Let's face it, the holidays can be overwhelming. Between running to parties and recitals, wrapping endless piles of presents and decorating your house, it's easy to get weary and tired. Instead of thinking about all the chores that are facing you, have some fun considering how you might celebrate one of the many food holidays in December.
National Egg Nog Month: The perfect holiday drink should be enjoyed any time this month. Just save the rum for after work or the weekends. National Fruit Cake Month: Of course fruit cake would be the dessert of the month. If you've never tried your hand at making a fruit cake, put it on your list for next fall so that it has four to six weeks to ripen and mature before serving. This is when you soak the cake in alcohol and keep it moist by crushing alcohol on it. National Pear Month: Although most fruits are out of season in December, fresh pears are readily available. Pears can be roasted, poached and baked, and used in both savory and sweet dishes.
The first week of December is Handwashing Awareness Week, but we should all be more aware of handwashing. It's the most effective way to prevent the spread of illnesses, such as flu and colds. We all need to remember to wash more frequently, but in the winter remember to use a lotion on your hands to prevent your skin from drying out.
December Food Days
Eat a Red Apple Day. While you're celebrating Rosa Parks Day on December 1, have a plate of red apple slices to snack on. Pie Day is also celebrated on December 1. If you're using red apples to make a pie, make sure you get a variety that will hold up to cooking. Red Delicious apples were meant to be eaten fresh, not baked. Honeycrisp, Jonathans and Gala apples do better in pies. Make a Gift Day falls on December 3. Homemade food mixes and gifts are great ideas for neighbors and friends. Cookie Day seems appropriate for the holiday season. On December 4, make up a batch of your favorite holiday treats and spend some time with your family doing something fun. It's a great way to unplug and talk after dinner. Who thought Americans should celebrate their microwave oven on December 6? Although it seems like a strange remembrance, imagine how much time you'd spend reheating leftovers or preparing vegetables on your stove without this appliance. Brownie Day on December 8 gives us another sweet treat for the holidays. To cut the fat in your brownie recipe use plain yogurt or even applesauce for the oil. On December 13, have a bowl of a frozen dessert for Ice Cream Day. Although it seems more appropriate to celebrate ice cream day in July when it's hot, most children don't care when they get an ice cream cone. Oatmeal Muffin Day is celebrated on December 19. Oatmeal is a whole grain that is quite good for you. Just remember to watch the extra calories when you add butter or jam to the muffin. Pumpkin Pie Day on December 25 is another oddity because most people serve their pumpkin pies in November for Thanksgiving. Pumpkin has a lot of vital nutrients, especially vitamin A. Give your eyesight a boost by enjoying this orange fruit.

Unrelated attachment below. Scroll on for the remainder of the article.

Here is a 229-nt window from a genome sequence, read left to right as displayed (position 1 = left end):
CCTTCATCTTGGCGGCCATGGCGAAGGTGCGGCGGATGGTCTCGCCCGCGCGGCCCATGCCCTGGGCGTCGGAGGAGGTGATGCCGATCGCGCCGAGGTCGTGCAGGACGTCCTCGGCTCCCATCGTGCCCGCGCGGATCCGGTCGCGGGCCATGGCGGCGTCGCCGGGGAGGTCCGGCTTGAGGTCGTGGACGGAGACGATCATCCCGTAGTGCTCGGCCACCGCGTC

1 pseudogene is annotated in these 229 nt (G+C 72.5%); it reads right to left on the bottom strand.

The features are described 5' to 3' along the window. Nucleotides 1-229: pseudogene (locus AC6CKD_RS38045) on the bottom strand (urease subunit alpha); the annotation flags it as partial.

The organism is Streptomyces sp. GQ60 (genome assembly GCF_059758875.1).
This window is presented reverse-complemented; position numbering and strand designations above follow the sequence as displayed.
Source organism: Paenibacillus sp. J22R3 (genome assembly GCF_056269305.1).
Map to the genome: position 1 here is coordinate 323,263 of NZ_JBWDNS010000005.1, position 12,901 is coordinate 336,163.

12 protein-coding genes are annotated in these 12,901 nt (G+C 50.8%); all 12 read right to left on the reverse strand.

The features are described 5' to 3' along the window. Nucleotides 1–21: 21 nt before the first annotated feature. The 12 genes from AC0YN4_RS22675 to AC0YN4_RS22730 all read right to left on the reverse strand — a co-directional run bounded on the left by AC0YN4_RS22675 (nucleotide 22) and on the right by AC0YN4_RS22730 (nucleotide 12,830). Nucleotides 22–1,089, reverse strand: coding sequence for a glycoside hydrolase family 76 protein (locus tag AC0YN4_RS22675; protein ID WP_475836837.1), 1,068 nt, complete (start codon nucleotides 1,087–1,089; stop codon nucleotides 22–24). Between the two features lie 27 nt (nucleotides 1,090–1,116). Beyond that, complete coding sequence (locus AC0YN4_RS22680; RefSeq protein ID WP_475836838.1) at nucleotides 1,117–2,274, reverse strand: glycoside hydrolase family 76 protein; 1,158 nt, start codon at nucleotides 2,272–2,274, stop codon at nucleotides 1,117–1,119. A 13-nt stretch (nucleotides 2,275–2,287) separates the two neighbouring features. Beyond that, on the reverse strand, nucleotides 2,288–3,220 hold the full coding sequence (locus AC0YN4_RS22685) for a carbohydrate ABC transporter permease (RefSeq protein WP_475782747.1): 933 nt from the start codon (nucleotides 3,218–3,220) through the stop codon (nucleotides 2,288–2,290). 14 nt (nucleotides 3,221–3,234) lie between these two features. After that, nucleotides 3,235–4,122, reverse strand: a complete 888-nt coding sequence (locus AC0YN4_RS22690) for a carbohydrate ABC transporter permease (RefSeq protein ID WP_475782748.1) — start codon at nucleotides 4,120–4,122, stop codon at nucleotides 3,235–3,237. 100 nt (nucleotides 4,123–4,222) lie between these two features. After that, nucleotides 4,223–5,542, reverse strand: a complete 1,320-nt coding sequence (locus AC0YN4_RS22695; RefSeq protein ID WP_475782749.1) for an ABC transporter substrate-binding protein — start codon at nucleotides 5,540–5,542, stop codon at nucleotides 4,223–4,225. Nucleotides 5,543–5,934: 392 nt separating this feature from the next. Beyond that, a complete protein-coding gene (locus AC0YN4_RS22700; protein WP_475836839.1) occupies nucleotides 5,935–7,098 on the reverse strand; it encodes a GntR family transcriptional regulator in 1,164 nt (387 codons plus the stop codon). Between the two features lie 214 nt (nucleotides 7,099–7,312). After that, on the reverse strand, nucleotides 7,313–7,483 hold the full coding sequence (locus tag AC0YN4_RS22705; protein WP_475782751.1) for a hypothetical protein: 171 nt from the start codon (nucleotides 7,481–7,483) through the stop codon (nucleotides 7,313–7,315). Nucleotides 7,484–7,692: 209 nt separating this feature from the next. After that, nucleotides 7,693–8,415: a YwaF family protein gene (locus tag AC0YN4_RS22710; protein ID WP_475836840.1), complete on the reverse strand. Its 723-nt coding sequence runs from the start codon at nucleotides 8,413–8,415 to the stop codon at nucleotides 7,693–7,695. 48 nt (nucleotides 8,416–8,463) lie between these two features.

When you're baking and cooking this holiday season, keep your family safe by taking time to review food safety tips. Have a great celebration, no matter which holidays you keep. Enjoy the food, but remember to keep up with exercise and sleep to stay healthy as we enter the winter months.